The government’s decision not to award new oil contracts brought a cloud of uncertainty for companies that have been investing in the country for years. But beyond the announcement itself, what causes the most concern is that this measure is based on a document that has been in the midst of controversy.

First, because its preparation was attributed, among other people, to the former director of Hydrocarbons, Camilo Rincón, who assured that this was not true and that he did not authorize his name to be included as co-author of the ‘Balance of hydrocarbon contracts and resources available for the energy transition.

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Meanwhile, the Vice Minister of Energy, Belizza Ruiz – who was asked by the President to resign on Friday – said that she knew the full report only until it was published, but it «has technical, economic and methodological problems.» And Minister Irene Vélez assured that it was decided that Ruiz did not participate in its drafting «because we should speed up the power to make decisions on this balance of contracts.»

furthermore, since the Colombian Association of Oil and Gas (ACP) state that this balance is a «superficial analysis» that does not include the macroeconomic and fiscal component, the financing of the regions and productive transformation, especially in the oil areas.

Vice Minister of Energy, Belizza Ruiz.


Ministry of Mines and Energy

Uncertainty in figures

This document indicates that, if the contractual stages are successfully developed, the 273 projects underway, both in the exploration and production phases, have the probability of contributing up to 2,033 million barrels of oil in proven reserves, 363 million barrels in contingent resources and 684 million in prospective resources.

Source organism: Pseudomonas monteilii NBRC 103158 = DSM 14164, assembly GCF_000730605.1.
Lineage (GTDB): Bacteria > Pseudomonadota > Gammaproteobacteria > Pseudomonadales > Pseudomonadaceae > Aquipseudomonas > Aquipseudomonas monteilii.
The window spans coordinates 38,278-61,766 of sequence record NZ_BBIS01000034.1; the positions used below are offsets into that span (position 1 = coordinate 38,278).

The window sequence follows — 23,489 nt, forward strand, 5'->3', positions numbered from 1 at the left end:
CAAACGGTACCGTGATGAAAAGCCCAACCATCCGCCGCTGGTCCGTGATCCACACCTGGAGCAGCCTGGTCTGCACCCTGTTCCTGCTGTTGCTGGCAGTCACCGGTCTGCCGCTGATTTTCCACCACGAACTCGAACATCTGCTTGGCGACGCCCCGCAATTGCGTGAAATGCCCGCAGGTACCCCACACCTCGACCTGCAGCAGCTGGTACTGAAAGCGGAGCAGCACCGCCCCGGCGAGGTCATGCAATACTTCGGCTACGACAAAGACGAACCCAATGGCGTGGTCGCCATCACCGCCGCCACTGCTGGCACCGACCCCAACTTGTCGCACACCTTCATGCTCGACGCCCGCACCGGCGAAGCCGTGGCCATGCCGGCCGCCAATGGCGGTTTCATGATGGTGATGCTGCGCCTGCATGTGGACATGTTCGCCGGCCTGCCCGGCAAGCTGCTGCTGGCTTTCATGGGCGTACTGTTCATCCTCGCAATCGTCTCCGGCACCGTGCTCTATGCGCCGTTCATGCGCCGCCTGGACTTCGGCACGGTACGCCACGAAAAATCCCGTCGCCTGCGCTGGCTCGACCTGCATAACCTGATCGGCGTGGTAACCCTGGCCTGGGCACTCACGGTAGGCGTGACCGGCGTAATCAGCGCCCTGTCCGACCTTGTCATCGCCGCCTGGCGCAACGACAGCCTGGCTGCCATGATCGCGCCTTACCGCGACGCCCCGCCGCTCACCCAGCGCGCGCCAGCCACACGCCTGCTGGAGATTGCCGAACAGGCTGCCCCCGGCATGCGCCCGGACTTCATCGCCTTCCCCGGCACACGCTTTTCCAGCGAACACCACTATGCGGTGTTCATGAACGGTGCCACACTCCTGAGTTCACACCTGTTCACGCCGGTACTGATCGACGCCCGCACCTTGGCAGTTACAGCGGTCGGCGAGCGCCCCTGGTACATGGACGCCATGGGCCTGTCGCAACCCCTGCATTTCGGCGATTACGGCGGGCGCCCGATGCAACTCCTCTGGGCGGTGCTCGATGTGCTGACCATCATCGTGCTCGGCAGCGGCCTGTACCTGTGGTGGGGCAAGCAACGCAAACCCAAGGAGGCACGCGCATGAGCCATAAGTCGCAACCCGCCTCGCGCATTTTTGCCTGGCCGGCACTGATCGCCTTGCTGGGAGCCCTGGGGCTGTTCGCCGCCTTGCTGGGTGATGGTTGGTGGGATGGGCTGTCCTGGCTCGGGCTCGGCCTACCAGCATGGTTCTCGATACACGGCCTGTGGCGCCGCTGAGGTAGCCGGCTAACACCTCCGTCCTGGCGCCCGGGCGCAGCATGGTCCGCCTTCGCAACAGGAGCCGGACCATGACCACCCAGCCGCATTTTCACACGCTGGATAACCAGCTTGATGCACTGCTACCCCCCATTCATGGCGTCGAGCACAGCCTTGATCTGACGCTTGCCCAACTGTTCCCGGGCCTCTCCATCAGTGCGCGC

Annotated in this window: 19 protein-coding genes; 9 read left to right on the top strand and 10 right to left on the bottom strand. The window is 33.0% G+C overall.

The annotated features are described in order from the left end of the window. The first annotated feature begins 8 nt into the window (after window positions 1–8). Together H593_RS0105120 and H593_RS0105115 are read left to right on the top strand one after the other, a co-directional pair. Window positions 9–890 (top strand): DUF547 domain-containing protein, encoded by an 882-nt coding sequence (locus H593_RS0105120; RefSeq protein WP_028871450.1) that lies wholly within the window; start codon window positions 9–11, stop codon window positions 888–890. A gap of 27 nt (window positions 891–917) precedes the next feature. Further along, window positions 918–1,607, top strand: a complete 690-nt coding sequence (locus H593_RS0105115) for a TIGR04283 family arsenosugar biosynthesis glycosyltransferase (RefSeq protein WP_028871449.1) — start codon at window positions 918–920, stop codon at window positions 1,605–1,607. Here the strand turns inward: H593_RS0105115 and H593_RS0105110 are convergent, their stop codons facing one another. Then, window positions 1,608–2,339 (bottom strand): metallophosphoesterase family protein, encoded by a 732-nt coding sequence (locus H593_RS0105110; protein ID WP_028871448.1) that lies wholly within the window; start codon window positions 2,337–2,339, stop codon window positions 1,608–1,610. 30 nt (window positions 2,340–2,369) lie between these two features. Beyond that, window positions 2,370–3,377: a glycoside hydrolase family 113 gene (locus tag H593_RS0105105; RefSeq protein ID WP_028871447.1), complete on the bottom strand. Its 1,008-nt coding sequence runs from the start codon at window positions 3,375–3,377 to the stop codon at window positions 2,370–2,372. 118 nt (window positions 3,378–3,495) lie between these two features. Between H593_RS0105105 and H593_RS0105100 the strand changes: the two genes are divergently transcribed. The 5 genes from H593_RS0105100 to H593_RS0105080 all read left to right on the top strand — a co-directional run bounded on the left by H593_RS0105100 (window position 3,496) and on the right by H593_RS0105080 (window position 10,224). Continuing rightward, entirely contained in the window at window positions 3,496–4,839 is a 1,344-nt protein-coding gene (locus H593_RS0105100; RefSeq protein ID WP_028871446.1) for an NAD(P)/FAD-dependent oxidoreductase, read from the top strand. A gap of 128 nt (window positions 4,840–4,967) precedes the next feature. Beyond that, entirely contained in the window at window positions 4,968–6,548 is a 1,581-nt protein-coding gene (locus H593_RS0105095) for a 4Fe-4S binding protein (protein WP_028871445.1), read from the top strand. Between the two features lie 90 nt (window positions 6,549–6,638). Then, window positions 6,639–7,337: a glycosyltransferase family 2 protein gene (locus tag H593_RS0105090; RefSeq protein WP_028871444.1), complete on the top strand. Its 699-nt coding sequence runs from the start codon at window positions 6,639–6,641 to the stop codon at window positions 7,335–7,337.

In gas, the potential in reserves is up to 3,028 gigafoot, in contingent resources of 2,651 gigafoot, and in prospects of 28,283 gigafoot, including what could be in the discoveries that have been reported in the Caribbean Sea and in the Sinú-9 block. (Cordova).

Although the report says that current contingent Sinu-9 resources can be brought into production as early as 2026 and offshore as early as 2027, these only have a 50 percent chance of success.

Despite this, the Ministry of Mines and Energy infers that these resources «can supply the national demand and, even, produce a surplus in their production until 2037. If we take into account the prospective resources, this supply can be extended until 2042».

However, Camilo Rincón affirmed that he does not have information that gives rise to these projections and «it must be the formulators and structurers of the document (two advisers to the minister) who explain the methodologies and used data for this purpose.»

Since there is still no certainty about these resources and everything is about preliminary estimates, the Ministry will also focus on destroying 32 contracts that have an exploratory opportunity and they are currently suspended due to social conflict (18), public order (10) and environmental procedures (4).

In this way, it will seek to add new reserves to the balance that, according to the National Hydrocarbons Agency (ANH), are 2,039 million barrels at the end of 2021, which will last for 7.6 years. On the gas side, they are calculated at 3,164 cubic gigapietes, with a useful life of 8 years.